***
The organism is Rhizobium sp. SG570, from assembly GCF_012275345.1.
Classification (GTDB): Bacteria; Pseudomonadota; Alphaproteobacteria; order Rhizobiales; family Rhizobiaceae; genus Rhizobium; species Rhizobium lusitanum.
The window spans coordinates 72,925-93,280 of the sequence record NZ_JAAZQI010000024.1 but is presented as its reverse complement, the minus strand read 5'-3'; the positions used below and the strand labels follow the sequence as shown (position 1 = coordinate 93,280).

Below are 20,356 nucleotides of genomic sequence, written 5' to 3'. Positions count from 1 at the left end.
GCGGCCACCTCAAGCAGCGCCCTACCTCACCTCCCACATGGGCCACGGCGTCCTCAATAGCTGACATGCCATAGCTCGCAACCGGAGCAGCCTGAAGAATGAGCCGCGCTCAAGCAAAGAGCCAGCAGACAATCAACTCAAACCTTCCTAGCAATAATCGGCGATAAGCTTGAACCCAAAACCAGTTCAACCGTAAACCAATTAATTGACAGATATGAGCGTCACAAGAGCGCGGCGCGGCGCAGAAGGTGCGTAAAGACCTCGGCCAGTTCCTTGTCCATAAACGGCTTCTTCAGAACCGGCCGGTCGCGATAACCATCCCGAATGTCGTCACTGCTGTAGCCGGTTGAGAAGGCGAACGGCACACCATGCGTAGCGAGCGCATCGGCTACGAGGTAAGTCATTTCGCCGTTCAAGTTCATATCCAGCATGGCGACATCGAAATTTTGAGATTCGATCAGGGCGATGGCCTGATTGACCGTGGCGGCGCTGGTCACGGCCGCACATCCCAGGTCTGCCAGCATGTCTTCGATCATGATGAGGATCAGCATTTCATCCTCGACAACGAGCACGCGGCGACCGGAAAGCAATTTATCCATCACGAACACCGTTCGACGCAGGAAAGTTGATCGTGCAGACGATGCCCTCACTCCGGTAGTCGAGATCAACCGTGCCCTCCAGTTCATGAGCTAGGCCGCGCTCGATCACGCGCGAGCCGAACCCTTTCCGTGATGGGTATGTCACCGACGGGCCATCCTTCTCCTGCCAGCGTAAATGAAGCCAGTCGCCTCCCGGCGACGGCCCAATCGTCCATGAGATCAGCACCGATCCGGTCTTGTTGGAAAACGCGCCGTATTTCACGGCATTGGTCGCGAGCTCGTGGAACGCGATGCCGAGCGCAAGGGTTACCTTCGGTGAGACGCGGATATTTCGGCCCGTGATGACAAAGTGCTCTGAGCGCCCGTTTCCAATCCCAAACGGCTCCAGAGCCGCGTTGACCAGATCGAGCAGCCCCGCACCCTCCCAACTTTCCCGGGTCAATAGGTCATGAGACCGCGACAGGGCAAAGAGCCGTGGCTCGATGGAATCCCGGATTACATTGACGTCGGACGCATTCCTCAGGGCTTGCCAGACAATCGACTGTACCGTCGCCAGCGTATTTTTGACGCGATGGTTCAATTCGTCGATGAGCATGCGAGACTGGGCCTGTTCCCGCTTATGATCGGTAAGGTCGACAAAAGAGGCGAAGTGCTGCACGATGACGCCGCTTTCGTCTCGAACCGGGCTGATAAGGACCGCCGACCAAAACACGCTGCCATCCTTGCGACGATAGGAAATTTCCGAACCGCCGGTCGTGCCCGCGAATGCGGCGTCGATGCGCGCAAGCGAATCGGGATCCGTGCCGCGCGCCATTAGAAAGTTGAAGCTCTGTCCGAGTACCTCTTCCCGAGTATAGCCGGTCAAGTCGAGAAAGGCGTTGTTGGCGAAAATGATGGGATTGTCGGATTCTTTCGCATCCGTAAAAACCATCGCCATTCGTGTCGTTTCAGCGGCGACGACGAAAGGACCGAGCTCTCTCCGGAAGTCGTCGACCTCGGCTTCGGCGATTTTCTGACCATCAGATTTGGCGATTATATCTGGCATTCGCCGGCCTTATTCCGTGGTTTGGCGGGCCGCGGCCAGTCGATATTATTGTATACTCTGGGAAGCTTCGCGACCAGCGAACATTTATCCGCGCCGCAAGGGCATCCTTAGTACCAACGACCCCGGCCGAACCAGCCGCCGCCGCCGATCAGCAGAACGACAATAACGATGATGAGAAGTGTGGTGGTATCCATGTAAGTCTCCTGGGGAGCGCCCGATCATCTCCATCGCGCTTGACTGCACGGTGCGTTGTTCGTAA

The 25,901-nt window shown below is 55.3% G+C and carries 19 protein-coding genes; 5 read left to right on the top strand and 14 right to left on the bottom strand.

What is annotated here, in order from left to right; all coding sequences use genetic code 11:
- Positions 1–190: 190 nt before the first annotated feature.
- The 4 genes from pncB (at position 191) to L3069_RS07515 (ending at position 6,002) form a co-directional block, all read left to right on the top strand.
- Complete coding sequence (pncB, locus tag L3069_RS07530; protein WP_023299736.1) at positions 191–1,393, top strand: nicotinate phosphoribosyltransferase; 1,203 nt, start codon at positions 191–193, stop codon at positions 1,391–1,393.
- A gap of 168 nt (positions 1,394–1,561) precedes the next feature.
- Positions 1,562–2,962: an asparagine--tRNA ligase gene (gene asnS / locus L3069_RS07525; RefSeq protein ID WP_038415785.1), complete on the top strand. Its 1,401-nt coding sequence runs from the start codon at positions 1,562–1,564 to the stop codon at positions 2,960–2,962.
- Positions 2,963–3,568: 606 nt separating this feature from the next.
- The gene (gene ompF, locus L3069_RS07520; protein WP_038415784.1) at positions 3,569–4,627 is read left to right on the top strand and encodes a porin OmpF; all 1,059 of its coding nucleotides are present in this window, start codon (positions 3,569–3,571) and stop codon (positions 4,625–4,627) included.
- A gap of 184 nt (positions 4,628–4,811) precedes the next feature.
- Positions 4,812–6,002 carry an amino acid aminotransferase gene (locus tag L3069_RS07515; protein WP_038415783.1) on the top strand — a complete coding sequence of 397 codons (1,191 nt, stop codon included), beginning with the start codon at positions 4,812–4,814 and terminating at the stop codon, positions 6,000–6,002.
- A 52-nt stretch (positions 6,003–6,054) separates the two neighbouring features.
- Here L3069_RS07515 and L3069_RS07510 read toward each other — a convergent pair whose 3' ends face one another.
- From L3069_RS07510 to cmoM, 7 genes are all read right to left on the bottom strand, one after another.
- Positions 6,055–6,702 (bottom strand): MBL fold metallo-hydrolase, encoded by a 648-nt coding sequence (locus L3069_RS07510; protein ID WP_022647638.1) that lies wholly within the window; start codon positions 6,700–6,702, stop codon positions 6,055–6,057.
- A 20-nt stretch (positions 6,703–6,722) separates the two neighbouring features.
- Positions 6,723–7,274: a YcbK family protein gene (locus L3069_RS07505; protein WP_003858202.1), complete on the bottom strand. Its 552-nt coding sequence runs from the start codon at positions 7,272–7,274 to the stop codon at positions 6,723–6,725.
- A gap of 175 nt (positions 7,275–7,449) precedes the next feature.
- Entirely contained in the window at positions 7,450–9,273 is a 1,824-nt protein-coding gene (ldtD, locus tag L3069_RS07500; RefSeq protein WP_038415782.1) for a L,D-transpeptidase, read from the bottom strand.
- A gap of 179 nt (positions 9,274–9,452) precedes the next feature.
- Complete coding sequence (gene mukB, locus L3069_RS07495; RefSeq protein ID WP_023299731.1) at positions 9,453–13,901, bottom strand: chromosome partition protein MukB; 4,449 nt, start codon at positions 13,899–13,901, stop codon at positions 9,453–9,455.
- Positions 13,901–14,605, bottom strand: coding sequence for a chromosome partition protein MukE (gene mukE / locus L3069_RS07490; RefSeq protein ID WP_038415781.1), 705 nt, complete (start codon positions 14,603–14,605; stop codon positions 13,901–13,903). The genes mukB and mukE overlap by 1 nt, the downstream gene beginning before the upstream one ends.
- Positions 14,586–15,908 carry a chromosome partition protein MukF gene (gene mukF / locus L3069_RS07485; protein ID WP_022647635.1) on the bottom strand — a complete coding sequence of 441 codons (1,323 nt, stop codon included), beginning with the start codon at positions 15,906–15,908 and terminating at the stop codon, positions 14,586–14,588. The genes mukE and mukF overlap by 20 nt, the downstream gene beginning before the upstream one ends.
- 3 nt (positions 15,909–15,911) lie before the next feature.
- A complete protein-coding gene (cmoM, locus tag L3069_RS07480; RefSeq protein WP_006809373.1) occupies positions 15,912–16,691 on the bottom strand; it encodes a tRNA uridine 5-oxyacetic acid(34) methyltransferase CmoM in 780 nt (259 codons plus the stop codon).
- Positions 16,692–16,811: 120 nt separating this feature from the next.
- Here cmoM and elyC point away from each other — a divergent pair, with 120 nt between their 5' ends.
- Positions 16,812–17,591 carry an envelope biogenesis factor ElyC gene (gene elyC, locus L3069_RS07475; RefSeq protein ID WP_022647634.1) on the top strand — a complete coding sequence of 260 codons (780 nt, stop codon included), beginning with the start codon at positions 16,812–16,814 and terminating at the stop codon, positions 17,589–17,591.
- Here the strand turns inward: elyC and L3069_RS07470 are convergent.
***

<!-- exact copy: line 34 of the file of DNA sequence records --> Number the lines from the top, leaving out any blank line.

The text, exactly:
- Here the strand turns inward: elyC and L3069_RS07470 are convergent.